Professional employment agencies often collect background data and run various personality and professional tests for candidates when considering job placements. At the same time, the final evaluation of the candidate is usually subjective and relies on the impression of the recruiter and on his specific opinion. Despite those efforts, it is reported that there is a low validity of personality tests for predicting job performance, while the accuracy given in the literature stands around fifteen percent (Morgeson, et al., 2007).
In order to improve those results, while affected by the increasing availability of HR data, there is a growing use of machine-learning algorithms to aid with the prediction task of a successful recruitment. A key feature in the required machine learning models for this task is their interpretability, such that the recruiter can gain insights regarding the candidate and the person-job fit during the evaluation process. Otherwise, the recruiter can find it difficult to accept or reject a candidate based on a ‘black box’ algorithm and without some explainable recommendations to take it into account.
An additional challenge for such a model would be its ability to find the relevant person/job features out of a rich and wide set of HR attributes. The required model should also perform well on categorical features with many different values (such as place of birth, academic background, cultural background and role) as well as features with missing values.
Decision trees are a well-known family of algorithms that address the above-mentioned requirements, however they often suffer from a big variance and overfit to the training dataset, resulting in poor generalization and prediction ability on a test set. Therefore, in this study we propose to apply a Variable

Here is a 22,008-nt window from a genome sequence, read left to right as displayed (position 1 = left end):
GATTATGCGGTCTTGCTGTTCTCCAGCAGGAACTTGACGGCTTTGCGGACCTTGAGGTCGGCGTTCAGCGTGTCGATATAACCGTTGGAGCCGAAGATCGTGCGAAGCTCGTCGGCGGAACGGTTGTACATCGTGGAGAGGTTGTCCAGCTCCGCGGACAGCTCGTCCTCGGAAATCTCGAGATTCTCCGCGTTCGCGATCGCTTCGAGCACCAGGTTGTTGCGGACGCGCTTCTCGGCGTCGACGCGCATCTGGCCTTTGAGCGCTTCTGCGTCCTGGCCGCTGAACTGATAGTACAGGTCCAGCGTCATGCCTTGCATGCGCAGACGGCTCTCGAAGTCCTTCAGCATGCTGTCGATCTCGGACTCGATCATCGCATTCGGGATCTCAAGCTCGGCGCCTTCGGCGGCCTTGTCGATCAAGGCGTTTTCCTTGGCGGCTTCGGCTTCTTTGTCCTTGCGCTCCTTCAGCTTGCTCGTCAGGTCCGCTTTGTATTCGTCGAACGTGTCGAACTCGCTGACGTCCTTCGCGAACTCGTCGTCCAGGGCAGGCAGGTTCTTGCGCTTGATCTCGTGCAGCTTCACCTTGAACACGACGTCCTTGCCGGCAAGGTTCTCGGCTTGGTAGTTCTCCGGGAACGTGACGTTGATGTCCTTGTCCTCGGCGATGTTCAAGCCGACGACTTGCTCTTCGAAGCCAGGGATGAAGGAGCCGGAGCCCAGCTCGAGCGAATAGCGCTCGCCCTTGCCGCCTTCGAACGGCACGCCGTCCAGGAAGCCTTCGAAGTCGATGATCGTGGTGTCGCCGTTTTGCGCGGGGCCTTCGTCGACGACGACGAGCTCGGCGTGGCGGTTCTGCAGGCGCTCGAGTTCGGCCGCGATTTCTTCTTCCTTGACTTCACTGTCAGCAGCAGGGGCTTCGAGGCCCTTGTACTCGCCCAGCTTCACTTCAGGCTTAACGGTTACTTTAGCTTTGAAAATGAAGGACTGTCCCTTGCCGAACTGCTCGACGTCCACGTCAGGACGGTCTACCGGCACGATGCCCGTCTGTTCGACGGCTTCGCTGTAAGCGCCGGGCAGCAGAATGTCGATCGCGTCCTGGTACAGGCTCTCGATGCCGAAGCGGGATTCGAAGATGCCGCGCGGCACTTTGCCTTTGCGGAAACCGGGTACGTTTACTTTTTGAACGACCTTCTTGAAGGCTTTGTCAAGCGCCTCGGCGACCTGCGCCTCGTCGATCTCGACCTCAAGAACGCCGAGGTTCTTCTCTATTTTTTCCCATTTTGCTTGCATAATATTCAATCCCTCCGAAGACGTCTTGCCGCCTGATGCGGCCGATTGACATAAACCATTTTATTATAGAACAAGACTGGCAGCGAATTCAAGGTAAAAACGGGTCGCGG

Order Bayesian Networks model (VOBN), as proposed by Ben-Gal et al., (2005) and Singer and Ben-Gal (2007), to address these HR analytics tasks. This VOBN model is not only interpretable but also flexible enough for mining significant patterns that can be used for classification and prediction of successful or unsuccessful recruitments and placements.
Our unique dataset includes hundreds of thousands of employees that were recruited to a variety of jobs in a very large organization. The data was collected over 10 years, and contains 162 features, including labeled ones by the HR personnel of the organization.
We use this unique dataset to compare the performance of the proposed model with a set of interpretable models, in terms of precision, recall and the generalization ability. We also reveal interesting insights, that are based on extracted patterns of features that can be used to predict successful assignments. The patterns are sometimes counter intuitive and shed a light on the limitations of existing theories to predict or explain successful employees’ recruitments. These findings can contribute to a more strategic organizational recruitment process as discussed in the talk.
Keywords: Recruitment, Turnover, Machine Learning, Human Resource Analytics